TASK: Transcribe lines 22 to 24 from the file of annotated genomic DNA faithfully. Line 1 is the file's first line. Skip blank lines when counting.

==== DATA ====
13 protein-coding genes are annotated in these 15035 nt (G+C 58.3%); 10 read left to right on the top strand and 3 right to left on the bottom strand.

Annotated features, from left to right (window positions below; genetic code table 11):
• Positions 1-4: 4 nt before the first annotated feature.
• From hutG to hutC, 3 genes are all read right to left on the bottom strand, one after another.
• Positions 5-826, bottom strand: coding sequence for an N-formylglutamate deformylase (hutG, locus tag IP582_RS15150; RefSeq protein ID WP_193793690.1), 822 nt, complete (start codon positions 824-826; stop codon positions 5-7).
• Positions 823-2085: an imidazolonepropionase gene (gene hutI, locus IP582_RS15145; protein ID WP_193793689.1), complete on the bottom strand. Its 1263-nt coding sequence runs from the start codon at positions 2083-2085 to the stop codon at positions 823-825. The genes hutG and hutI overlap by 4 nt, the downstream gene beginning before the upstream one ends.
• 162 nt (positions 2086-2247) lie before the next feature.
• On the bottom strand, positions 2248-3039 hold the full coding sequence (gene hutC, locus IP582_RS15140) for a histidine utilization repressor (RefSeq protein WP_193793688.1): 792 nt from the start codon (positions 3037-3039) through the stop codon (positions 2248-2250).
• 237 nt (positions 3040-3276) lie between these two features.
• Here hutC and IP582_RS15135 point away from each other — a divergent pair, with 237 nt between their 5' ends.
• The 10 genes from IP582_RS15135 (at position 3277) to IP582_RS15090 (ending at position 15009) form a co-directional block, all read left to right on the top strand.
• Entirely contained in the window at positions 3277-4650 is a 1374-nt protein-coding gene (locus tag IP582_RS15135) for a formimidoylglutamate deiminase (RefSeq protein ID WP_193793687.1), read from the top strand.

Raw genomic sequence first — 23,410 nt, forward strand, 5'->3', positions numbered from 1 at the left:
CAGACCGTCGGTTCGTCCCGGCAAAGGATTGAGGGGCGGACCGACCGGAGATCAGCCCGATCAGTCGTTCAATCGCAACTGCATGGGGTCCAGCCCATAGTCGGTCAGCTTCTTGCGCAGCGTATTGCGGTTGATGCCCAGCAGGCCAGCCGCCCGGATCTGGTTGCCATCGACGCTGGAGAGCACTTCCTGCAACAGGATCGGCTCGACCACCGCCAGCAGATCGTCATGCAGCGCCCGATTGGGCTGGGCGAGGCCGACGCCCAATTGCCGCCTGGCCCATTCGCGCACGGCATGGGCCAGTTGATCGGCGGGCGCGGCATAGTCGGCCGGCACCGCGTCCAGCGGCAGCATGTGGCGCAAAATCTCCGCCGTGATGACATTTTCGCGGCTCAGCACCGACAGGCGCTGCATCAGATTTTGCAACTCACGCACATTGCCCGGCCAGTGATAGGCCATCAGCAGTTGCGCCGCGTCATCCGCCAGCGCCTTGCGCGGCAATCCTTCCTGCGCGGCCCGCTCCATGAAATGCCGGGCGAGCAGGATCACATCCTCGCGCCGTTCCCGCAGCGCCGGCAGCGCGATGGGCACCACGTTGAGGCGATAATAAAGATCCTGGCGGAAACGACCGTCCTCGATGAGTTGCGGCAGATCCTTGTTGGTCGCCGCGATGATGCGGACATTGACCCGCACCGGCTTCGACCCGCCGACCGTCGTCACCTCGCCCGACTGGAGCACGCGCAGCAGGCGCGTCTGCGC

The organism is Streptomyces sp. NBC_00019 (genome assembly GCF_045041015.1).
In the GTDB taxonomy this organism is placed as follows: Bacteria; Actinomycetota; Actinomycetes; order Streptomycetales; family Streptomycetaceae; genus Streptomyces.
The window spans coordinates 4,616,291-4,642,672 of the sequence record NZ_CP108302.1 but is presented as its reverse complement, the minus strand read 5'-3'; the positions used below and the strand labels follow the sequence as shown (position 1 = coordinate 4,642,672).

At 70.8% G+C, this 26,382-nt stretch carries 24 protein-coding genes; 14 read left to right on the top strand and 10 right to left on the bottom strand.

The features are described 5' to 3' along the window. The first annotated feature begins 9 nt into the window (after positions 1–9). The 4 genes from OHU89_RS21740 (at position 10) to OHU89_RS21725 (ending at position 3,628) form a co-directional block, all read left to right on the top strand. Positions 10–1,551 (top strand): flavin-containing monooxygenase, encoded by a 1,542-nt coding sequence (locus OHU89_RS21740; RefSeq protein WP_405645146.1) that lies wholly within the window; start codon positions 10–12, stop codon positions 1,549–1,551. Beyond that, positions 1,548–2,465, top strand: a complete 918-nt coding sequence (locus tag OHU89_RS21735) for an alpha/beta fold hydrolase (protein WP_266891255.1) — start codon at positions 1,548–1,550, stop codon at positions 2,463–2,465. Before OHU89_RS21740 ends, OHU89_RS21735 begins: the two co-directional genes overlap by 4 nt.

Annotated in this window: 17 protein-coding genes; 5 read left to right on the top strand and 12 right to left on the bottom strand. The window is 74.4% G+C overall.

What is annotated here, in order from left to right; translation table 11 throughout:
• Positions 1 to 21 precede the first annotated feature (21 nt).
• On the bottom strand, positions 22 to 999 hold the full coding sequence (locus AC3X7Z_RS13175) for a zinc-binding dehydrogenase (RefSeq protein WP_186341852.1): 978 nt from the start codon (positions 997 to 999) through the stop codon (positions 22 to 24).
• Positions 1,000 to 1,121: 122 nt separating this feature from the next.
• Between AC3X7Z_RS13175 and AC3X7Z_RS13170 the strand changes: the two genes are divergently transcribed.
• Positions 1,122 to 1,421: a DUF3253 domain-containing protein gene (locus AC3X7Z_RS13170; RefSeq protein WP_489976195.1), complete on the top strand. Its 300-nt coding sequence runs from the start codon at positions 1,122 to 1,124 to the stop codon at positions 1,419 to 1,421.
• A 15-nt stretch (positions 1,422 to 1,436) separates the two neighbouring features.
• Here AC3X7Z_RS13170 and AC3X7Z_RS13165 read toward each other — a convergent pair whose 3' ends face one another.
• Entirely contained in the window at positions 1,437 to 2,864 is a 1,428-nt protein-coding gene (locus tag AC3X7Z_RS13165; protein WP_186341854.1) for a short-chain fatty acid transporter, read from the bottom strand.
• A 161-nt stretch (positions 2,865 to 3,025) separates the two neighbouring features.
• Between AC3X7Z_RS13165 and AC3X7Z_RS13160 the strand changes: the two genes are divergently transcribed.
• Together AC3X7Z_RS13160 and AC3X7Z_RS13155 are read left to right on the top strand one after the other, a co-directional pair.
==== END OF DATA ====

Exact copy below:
• Positions 1 to 21 precede the first annotated feature (21 nt).
• On the bottom strand, positions 22 to 999 hold the full coding sequence (locus AC3X7Z_RS13175) for a zinc-binding dehydrogenase (RefSeq protein WP_186341852.1): 978 nt from the start codon (positions 997 to 999) through the stop codon (positions 22 to 24).
• Positions 1,000 to 1,121: 122 nt separating this feature from the next.